N$600m down the drain

The country's top prosecutor says it is regrettable that N$600 million has been lost to the country.

22 August 2019 | Justice

Any hopes of Namibia recovering the over N$600 million lost in the Government Institutions Pension Fund (GIPF) scandal have been dashed.

Prosecutor-General Martha Imalwa confirmed yesterday the money lost two decades ago was unrecoverable and has been lost to the country for good.

She was speaking at a media conference yesterday where she dealt with several high-profile matters, including the GIPF saga and the SME Bank scandal in which millions were also spirited out of the country.

“It is regrettable what happened in the GIPF matter. It is a regrettable situation. More than N$600 million got lost in the process. To trace where the money went proved problematic for the investigation,” she said.

Imalwa said there has been mounting criticism over the years that she has been covering for “political heavyweights” reportedly implicated in these cases.

She stressed a decision to prosecute is based on evidence and the applicable laws, and after a docket has been analysed diligently.

Imalwa said although the GIPF case was already opened in 2009, investigations into the matter only started in early 2012.

Over N$600 million was swindled from the GIPF via loans granted through its defunct Development Capital Portfolio (DCP) to several local companies, some of whom had little or no business track record.

The DCP operated from 1996 to 2006.

Despite writing off over N$600 million as bad debt, the GIPF was reportedly able to make a profit of N$146 million from the portfolio.

According to Imalwa, the investigations focused on 20 companies and her office declined to prosecute 18 firms that had been implicated.

However, Imalwa said they have decided to prosecute the 19th company, but that this relates to incidences in which the firm was under liquidation and hid its property from the liquidator.

An individual will, therefore, be charged with fraud and alternatively for contravening the Insolvency Act.





Imalwa said the individual cannot be named as the person has not appeared in court, but was due to appear in the Oshakati Regional Court on 3 October this year.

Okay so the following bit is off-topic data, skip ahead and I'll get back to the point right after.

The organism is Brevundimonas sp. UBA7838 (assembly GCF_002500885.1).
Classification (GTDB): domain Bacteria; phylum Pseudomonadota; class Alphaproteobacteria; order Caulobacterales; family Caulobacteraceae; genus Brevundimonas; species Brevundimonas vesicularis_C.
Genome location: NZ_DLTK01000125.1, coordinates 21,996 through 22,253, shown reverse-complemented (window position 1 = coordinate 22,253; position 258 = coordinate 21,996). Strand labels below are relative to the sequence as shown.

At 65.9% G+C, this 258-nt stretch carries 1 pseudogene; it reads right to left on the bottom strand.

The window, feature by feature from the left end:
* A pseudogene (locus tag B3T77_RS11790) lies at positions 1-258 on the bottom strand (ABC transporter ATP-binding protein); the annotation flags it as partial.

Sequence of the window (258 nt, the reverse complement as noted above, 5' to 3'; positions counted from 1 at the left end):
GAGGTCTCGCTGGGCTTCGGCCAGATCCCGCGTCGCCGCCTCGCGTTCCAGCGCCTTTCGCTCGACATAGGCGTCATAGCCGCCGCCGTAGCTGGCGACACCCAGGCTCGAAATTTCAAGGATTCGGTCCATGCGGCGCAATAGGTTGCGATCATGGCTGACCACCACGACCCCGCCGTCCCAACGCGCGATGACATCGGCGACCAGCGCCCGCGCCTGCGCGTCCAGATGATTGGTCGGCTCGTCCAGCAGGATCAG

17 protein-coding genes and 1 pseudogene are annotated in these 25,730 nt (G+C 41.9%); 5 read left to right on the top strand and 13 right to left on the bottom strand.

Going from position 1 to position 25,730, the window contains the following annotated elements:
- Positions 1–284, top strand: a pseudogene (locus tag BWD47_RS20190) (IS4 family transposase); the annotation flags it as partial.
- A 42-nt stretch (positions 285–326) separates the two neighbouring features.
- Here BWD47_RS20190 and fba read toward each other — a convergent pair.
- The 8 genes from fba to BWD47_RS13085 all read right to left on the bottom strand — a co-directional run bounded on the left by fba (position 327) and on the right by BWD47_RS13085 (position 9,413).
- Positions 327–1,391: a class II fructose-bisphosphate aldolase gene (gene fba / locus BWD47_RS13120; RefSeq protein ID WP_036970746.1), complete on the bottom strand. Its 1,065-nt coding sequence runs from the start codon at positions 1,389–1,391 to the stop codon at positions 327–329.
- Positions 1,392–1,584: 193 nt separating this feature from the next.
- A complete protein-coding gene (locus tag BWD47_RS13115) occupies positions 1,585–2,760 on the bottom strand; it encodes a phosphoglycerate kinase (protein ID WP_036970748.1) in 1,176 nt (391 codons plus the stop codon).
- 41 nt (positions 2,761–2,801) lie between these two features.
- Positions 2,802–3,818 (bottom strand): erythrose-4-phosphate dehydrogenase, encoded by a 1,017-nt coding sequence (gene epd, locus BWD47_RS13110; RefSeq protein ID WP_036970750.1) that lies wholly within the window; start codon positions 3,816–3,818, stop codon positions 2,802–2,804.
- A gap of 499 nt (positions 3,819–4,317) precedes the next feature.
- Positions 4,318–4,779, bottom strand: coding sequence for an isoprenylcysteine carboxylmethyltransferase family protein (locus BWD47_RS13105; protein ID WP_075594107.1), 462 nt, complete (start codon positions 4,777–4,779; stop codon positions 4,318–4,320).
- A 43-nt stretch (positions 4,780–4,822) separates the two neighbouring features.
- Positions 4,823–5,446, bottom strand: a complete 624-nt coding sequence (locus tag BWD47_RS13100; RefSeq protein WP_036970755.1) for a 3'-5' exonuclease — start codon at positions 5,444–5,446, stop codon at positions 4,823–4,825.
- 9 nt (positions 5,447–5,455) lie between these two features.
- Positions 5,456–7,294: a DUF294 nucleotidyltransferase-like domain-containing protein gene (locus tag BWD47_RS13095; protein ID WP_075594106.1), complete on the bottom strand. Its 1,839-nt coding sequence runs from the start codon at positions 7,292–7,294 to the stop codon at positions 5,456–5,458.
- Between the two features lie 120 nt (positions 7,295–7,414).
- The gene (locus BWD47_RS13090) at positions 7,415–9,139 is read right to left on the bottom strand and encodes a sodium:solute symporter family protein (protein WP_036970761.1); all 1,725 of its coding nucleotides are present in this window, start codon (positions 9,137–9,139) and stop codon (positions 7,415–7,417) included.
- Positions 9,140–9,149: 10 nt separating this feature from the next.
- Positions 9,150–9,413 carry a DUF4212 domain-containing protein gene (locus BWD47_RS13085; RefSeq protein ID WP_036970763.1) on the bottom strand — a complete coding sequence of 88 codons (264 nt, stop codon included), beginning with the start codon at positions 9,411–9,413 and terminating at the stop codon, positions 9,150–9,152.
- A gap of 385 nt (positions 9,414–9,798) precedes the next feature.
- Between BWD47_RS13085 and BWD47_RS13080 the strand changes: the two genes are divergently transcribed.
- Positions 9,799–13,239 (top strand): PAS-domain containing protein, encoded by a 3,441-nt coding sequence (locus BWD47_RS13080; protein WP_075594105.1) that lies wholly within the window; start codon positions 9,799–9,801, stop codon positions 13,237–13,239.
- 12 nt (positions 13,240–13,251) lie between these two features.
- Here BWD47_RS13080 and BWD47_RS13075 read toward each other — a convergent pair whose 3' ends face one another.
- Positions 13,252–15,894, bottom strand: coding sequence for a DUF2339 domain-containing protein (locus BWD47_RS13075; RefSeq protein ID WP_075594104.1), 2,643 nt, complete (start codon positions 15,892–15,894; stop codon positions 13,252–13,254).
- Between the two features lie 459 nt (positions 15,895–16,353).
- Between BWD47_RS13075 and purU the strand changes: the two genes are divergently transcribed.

According to her the 20th matter is still under investigation.

Commenting on reports that implied that the GIPF dockets have been on her table for 10 years, Imalwa said: “The investigation started in 2012. How can that be 10 years? Please come out and tell the truth.”

She clarified that the police had brought dockets to her office and she had directed them what was still needed to strengthen them.

“The last docket after the investigations were finalised was only submitted last year.”

Imalwa stressed the matter contains a lot of documentation made up of 195 archlever files.

“The decision is not made by one person and our decision has to be credible,” she added.

She further elaborated on the challenges they were faced with during the GIPF investigations, saying that the fund started to invest in unlisted investments in the 1990s.

“Evidence indicates that the first investment was in 1996. Now imagine tracing from that time until the 2000s.”

In terms of the law, documentary evidence must be kept up to five years, unless there is an ongoing investigation or otherwise specified, Imalwa told journalists yesterday.

“Due to the period that lapsed when the loans were applied for and granted, most documents could not be traced. There were also challenges because of changes in staff.”

'Insufficient evidence'

Imalwa said those involved with the approval of the loans indicated that because of the absence of documentation they had no recollection of what transpired at the time.

Some have also since died.

“Most of the decisions not to prosecute were because of insufficient evidence.”

Imalwa said investigators were finding it difficult, as officials had appointed attorneys.



SME Bank

The prosecutor-general also touched on the SME Bank saga, saying the matter was still under investigation.

“It has not even been brought to my office to take a decision. This docket is not at my office. It is still under investigation.”

The now defunct SME Bank closed down after the Bank of Namibia successfully applied to the High Court to have its doors closed, following the disappearance of about N$200 million, which was reportedly channelled to various South African institutions. Liquidators are currently hunting for the funds.

Imalwa defended her record, saying accusations that she was protecting high-level politicians and officials were unfounded.

“I am not above the law; I too can be prosecuted. Why should I live above the law if I have done something wrong? Let me be prosecuted. Prove your case. I have taken an oath to serve my country without fear or prejudice.”

She said she will not prosecute people based on public pressure.

“I will not protect anybody if there is credible information that they have done something wrong. I will never prosecute without a prima facie case being established against an individual, just to satisfy the public,” she said.





ELLANIE SMIT

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